‘Are we there yet?’ she asked the man, before Judith inquired ‘when are you going to take us to mummy? You promised you were going to take us to mummy.’

‘Get up on the seat and go to sleep,’ the man snapped back.

Another witness, Neil Lunney, said he confronted a man who cut him off in traffic and saw two girls in school uniform inside the car.

Both accounts were dismissed by police who, along with the media, were convinced the car was a Holden. The case went cold.

In 1998, a victim of serial paedophile Arthur Stanley Brown came forward with her suspicions as police were conducting a cold case review.

Serial paedophile Arthur Stanley Brown was eventually tried for the murders but it resulted in a hung jury. A retrial was called off when he was declared senile and he died a year later in 2002

He had allegedly confessed to the murders twice, once to a stranger in a pub in Charters Towers, further along the highway, who asked him about the case, and to his apprentice.

The drinker told police but was ignored, and the apprentice thought Brown was joking as it was an out of character remark.

Cold case detectives investigated Brown, who worked as a carpenter at the Mackay girls’ school in 1970, and he was later arrested.

Police charged him with both murders, 45 sexual assaults and six rapes. Many of his victims were attacked in the same creek bed the murdered girls were found in – one just 20 metres away from their bodies.

Brown stood trial in October 1999 but it resulted in a hung jury after evidence of his paedophillia was ruled inadmissible.

A retrial was planned for the following year but called off when Brown was declared unfit to stand trial because he had dementia. He died in 2002.

Brown was also suspected of the famous unsolved abduction of the Beaumont children, who were snatched from a beach in Adelaide on Australia Day 1966.

A photo of part of the Flinders Highway in the 1970s when several of the murders and disappearances took place

He is also one of two top suspects for the Adelaide Oval abductions in 1973 of Joanne Ratcliffe, 11, and Kirste Gordon, 4, after a witness to that crime recognised him from footage of his 1998 arrest.

Brown is also a suspect in the 1975 murder of Catherine Graham, another victim from the Flinders Highway. 

Her body was found 500m from where the Mackay girls were discovered and police said the way they were buried was similar.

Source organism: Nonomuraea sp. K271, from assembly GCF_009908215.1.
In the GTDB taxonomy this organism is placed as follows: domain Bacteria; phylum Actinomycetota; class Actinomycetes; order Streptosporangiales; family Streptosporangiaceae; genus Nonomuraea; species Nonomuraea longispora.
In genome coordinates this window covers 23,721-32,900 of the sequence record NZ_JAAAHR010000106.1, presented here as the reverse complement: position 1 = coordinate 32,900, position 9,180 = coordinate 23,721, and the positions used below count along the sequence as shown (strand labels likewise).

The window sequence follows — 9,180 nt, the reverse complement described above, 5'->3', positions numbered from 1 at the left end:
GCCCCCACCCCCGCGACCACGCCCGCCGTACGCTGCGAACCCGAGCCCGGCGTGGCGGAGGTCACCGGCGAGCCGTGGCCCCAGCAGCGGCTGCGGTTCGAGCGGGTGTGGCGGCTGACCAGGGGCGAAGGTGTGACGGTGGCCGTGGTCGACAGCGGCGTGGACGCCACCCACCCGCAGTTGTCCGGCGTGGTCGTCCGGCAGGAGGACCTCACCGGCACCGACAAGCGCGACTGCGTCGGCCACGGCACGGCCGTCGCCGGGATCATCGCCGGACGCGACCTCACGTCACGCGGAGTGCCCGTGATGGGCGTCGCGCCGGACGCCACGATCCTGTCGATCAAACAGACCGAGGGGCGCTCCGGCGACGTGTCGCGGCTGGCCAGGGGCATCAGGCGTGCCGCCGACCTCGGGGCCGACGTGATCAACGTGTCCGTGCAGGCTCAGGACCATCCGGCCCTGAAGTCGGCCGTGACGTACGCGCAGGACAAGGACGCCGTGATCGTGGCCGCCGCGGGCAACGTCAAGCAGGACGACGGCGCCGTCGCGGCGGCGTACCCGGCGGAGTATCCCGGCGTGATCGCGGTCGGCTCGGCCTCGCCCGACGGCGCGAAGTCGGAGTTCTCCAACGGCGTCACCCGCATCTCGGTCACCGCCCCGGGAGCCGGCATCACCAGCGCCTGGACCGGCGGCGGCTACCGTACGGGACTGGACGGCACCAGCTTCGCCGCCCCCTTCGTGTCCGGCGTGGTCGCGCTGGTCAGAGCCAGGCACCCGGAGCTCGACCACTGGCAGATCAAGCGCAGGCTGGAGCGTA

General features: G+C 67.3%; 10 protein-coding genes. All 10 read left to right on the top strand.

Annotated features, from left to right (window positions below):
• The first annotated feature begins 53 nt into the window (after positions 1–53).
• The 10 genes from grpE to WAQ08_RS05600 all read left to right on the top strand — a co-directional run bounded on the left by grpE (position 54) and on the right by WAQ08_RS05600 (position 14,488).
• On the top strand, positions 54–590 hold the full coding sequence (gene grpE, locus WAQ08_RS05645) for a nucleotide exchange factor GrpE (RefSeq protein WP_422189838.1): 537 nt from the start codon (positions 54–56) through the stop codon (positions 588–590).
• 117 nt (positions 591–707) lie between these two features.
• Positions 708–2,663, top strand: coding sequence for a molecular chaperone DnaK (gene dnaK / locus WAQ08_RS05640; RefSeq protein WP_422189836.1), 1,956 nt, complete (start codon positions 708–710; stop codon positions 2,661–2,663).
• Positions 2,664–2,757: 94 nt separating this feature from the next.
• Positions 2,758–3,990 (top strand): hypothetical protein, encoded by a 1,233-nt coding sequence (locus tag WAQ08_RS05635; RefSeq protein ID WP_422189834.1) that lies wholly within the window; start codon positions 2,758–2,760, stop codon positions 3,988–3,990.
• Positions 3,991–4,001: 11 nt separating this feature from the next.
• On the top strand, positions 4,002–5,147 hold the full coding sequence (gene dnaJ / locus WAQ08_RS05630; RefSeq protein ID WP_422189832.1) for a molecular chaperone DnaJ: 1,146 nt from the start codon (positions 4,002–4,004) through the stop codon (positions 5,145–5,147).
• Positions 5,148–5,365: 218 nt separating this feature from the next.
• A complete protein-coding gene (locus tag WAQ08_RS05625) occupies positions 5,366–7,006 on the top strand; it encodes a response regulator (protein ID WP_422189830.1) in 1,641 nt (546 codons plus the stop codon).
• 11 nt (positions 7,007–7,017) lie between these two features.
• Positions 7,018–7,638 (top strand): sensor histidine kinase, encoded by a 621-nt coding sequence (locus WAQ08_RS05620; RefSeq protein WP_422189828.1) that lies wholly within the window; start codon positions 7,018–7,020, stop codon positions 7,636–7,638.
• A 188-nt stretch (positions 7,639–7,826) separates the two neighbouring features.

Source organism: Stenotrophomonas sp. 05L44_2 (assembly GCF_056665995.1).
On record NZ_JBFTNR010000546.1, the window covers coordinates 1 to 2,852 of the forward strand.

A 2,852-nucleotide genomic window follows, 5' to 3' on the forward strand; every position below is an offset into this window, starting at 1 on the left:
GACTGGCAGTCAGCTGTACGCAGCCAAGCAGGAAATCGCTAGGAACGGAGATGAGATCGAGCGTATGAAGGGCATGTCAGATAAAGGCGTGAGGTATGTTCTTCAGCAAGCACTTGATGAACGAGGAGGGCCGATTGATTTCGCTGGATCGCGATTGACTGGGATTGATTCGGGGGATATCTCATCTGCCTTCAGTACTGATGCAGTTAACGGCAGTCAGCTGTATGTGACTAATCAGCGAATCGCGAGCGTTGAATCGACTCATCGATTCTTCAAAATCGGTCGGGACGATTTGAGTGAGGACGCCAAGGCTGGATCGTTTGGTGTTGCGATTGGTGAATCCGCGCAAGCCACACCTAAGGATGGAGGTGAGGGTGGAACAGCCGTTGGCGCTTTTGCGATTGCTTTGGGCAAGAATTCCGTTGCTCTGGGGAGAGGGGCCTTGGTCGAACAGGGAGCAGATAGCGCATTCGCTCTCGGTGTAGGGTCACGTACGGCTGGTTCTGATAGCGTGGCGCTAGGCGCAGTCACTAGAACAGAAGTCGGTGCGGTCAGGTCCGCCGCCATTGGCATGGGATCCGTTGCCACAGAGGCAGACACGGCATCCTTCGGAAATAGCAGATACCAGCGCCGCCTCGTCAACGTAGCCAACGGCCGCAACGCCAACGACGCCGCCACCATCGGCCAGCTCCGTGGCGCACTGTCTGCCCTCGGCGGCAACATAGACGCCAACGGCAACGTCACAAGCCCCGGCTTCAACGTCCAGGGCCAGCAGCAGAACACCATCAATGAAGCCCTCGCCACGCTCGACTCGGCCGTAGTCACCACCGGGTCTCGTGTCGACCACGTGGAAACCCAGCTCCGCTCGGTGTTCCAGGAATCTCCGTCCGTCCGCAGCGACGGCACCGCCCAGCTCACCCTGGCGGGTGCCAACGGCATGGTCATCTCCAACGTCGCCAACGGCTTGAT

Brown may also have killed Anita Cunningham and Robin Hoinville-Bartram, who disappeared along Flinders Highway in 1972.  

Jayden Penno-Tompsett, December 31, 2017

The 22-year-old was on a big road trip with his friend Lucas Tattersall from Newcastle to Cairns to visit friends in time for a New Year’s Eve party.

The pair took an inland route and were doubling back towards Townsville on Flinders Highway, stopping at a Charters Towers roadhouse at 3.30am on December 31.

However, they had a big argument soon after getting back on the road and Mr Penno-Tompsett pulled the car over and stormed off into the darkness. 

Jayden Penno-Tompsett, 22, was on a road trip to Cairns for New Year’s Eve with a friend when they had an argument and he got out of the car, storming off never to be seen again. Just before that he was seen on CCTV at a roadhouse in Charters Towers

Mr Tattersall took the wheel and drove off but soon returned to look for his friend, only to find there was no sign of him anywhere near the area.

Family and friends were concerned but thought he may have just started hitchhiking home and Mr Tattersall didn’t report him missing until January 3.

Mr Tattersall claimed this was because when he got to Cairns friends told him not to call police because Mr Penno-Tompsett had outstanding warrants in NSW.

Police said he has been ‘more than cooperative’ with the investigation and Mr Tattersall has hit out at those who accuse him of abandoning his friend.

‘I’m sorry to tell you but if someone wants to just up and leave and f**k off then that’s what they are gonna do,’ he wrote on Facebook. 

‘[You] don’t understand how hard I tried to help Jayden when I with him and calm him down so we can sort this out.

‘He is my mate and I’m hurt too please stop making out I’m just some heartless p***k that left him out there to die.’ 

Police searched an 85km radius of where Mr Penno-Tompsett was believed to have left the car but found no trace of him. 

The car the pair were driving in before he got out and Mr Tattersall left without him, returning soon after to find no trace of him

Police searched an 85km radius of where Mr Penno-Tompsett was believed to have left the car but found no trace of him

Local officers said the area was ‘impossible to get lost in’ because there were plenty of properties around to ask for help. 

His mother Rachel has spent almost every waking moment searching for him.

She visited the area, knocked on doors and followed whatever leads she could.  

Ms Penno said she would not stop looking, no matter how long it took, that she wants to bring her son home. 

Anita Cunningham and Robin Hoinville-Bartram, July 1972 

The two student nurses set out from Melbourne on a hitchhiking holiday around Australia and disappeared before they made it to visit Robin’s mother in Bowen.

The skeletal remains of Robin, 18, was were found in Sensible Creek under a bridge of Flinders Highway near Pentland on November 15, 1972.

She had been raped and shot twice in the head with a .22 rifle. Anita, 19, was never found but she is presumed to have also been murdered.

Anita Cunningham and Robin Hoinville-Bartram (pictured with a friend) set out from Melbourne on a hitchhiking holiday around Australia and disappeared

A reward of $250,000 and immunity from prosecution has not produced any serious leads and the case remains cold after being reopened in 2003.